8. I have always thought the “Noli me tangere” passage was one of the strongest proofs for the literal presence of Jesus in the Eucharist. Observe closely what Jesus says: “Do not touch me, for I have not yet ascended to the Father.” A surface interpretation is just that Jesus is telling Mary to wait until she is in heaven to touch Jesus–but if that is the case, why would he not have said “Do not touch me, for we are not yet in the Kingdom of Heaven”? If I say “not yet until X”, that means: “Do not do this until X has happened”. So the grammar of Jesus’ imperative is suggesting that Mary will be able to touch Jesus as soon as he is ascended to the Father. But how can that be, since Mary would go on to live several more years after the Ascension? Well, the Eucharist of course!

  9. The great commentary of Cornelius a Lapide:

    Ver. 43.—And Jesus said unto him, Verily I say unto thee, This day shalt thou be with Me in Paradise.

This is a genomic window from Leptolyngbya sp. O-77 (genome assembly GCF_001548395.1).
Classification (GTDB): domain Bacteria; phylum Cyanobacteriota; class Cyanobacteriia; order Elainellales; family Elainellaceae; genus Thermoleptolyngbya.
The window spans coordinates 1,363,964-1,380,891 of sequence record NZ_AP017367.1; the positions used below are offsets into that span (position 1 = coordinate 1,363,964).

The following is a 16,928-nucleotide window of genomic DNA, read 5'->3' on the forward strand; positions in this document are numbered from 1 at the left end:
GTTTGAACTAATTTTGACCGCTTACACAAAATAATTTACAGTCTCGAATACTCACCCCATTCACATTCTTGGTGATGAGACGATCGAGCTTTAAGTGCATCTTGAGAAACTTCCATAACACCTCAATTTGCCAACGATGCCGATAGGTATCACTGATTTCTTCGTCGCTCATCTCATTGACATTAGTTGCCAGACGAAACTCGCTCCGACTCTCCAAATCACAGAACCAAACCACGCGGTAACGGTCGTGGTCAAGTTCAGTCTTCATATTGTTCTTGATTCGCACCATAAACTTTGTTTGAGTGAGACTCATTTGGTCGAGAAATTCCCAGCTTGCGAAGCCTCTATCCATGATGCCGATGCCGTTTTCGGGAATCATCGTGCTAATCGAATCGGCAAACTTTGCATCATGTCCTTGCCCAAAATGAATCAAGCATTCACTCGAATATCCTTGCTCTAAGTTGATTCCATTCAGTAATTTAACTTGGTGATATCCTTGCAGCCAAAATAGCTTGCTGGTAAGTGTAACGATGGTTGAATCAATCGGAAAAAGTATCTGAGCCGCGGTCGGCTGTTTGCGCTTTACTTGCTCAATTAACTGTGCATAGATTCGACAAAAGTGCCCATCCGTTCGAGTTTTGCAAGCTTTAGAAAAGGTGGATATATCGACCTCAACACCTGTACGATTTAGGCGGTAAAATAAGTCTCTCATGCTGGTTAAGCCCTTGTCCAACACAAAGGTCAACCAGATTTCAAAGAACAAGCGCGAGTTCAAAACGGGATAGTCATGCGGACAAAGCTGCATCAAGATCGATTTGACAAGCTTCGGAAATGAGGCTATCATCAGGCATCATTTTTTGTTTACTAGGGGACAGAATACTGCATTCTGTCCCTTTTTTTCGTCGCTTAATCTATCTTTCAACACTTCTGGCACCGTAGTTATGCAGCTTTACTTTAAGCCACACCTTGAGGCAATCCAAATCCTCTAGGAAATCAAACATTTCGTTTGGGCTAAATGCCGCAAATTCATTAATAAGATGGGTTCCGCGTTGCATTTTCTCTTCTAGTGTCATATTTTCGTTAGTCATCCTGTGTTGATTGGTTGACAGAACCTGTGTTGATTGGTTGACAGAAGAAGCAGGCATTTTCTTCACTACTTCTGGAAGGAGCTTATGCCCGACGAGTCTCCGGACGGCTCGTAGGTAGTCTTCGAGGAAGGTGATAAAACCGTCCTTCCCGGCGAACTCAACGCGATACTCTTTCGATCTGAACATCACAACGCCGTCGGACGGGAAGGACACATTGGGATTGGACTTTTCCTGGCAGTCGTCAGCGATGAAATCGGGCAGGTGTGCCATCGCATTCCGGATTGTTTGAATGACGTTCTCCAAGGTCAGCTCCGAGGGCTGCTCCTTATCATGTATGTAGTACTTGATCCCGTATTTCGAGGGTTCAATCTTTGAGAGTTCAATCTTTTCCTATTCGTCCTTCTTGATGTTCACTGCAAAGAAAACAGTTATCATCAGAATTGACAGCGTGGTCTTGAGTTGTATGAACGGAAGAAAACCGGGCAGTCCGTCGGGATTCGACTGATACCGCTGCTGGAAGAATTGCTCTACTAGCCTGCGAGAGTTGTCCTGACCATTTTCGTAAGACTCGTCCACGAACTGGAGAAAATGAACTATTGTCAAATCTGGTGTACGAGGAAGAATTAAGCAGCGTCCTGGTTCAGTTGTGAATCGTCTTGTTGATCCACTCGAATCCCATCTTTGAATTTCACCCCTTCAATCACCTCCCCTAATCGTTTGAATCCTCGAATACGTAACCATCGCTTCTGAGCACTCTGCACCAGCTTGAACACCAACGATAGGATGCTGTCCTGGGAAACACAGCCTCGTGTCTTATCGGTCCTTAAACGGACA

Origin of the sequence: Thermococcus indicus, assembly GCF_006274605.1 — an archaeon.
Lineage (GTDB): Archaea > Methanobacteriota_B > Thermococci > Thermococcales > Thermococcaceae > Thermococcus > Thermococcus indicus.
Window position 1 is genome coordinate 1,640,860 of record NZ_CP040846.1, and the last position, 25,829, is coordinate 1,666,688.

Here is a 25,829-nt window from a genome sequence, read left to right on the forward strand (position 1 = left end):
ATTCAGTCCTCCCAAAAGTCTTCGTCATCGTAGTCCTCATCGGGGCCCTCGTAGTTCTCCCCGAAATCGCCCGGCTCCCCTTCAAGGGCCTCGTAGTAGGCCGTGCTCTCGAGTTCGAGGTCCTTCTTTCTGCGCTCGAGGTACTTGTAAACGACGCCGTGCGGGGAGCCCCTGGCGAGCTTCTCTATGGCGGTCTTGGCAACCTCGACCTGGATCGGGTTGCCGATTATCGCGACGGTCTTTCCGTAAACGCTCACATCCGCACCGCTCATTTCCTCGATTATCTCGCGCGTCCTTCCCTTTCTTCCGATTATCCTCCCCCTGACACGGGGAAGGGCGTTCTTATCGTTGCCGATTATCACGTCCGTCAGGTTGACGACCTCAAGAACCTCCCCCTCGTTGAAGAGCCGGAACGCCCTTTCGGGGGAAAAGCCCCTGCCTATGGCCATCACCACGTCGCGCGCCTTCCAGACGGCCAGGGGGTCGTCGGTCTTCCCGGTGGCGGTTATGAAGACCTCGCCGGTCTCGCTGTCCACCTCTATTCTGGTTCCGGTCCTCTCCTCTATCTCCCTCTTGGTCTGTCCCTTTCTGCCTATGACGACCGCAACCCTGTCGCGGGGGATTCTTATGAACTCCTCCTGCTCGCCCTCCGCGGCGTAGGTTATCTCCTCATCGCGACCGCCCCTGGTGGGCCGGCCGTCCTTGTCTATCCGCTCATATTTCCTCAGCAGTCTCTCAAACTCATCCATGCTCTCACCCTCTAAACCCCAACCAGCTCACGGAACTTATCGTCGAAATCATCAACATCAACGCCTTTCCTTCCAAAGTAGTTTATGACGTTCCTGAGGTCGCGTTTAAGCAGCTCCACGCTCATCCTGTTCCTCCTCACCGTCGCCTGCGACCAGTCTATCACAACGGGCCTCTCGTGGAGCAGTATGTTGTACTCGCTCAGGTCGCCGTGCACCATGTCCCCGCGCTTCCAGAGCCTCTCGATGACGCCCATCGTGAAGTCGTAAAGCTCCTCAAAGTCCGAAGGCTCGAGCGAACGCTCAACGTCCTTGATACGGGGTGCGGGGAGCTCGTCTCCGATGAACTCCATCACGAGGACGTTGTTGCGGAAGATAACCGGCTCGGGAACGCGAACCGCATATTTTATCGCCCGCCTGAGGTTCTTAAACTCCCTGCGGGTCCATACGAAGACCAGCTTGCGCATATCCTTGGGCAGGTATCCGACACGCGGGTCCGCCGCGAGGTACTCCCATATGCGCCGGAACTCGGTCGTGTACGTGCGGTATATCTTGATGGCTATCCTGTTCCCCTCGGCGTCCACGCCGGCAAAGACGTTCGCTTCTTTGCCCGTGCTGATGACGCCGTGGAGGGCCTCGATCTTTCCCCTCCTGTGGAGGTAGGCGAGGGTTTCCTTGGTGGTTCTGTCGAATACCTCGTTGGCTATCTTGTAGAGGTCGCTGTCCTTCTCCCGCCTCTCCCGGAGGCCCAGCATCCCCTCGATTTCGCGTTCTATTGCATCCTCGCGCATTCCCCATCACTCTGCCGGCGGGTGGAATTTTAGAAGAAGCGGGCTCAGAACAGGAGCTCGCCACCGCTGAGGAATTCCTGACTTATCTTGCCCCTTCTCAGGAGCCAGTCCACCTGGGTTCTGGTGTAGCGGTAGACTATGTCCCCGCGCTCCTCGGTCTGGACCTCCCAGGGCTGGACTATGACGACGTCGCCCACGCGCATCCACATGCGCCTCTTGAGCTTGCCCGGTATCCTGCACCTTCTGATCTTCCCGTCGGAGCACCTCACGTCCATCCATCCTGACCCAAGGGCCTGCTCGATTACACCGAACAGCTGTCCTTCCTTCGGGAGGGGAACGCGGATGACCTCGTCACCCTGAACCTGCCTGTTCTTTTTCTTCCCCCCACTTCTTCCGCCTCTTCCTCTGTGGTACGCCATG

That is, in a place of pleasure where thou mayest be in the beatitude and beatific vision of God, i.e. To-day I will make thee for ever happy; I will make thee a king reigning in the kingdom of glory with me this day. So S. Cyril of Jerusalem (Catechet. Lect. c. 13); S. Chrysostom (Hom. ii. de Cruce et Latrone); S. Gregory of Nyssa (Serm. on the Resurrection); S. Augustine (Tract. III on John). He explains paradise by heaven, that is celestial beatitude. It is certain that Christ on the day on which He died, did not go up to heaven with the thief, but went down into the Limbus Patrum (S. Augustine Lib. ii. de Genese ad litt. chap. 34; and Maldonatus by paradise here understand Abraham’s bosom), and imparted to them the vision of His Godhead and thus made them blest, changing the order of things; for He then made limbus to be paradise, and the lower parts the upper, so that hell should be heaven. For where Christ is, there is paradise; where, the vision and beatitude of God, there, heaven. For, as to what Euthymius and other Greeks say, denying that the souls of the saints see God before the judgment and are happy: by paradise they understand an earthly place; that to which Enoch was carried. But it cannot be so—for it is of the faith that Christ, shortly after His death went down in infernum—that is, the limbus of the Fathers, but He did not go into any earthly paradise. It is, moreover, uncertain whether, after the Deluge, there be any earthly paradise remaining. But grant that there be such, it is the happy and joyful habitation, not of souls, but of bodies only. Hence it is plain from this passage, against the Greeks, Calvin, and the other innovators, that the souls of the saints, when thoroughly purged from sin, do not sleep till the day of judgment, but there behold God, and are beatified by a vision of Him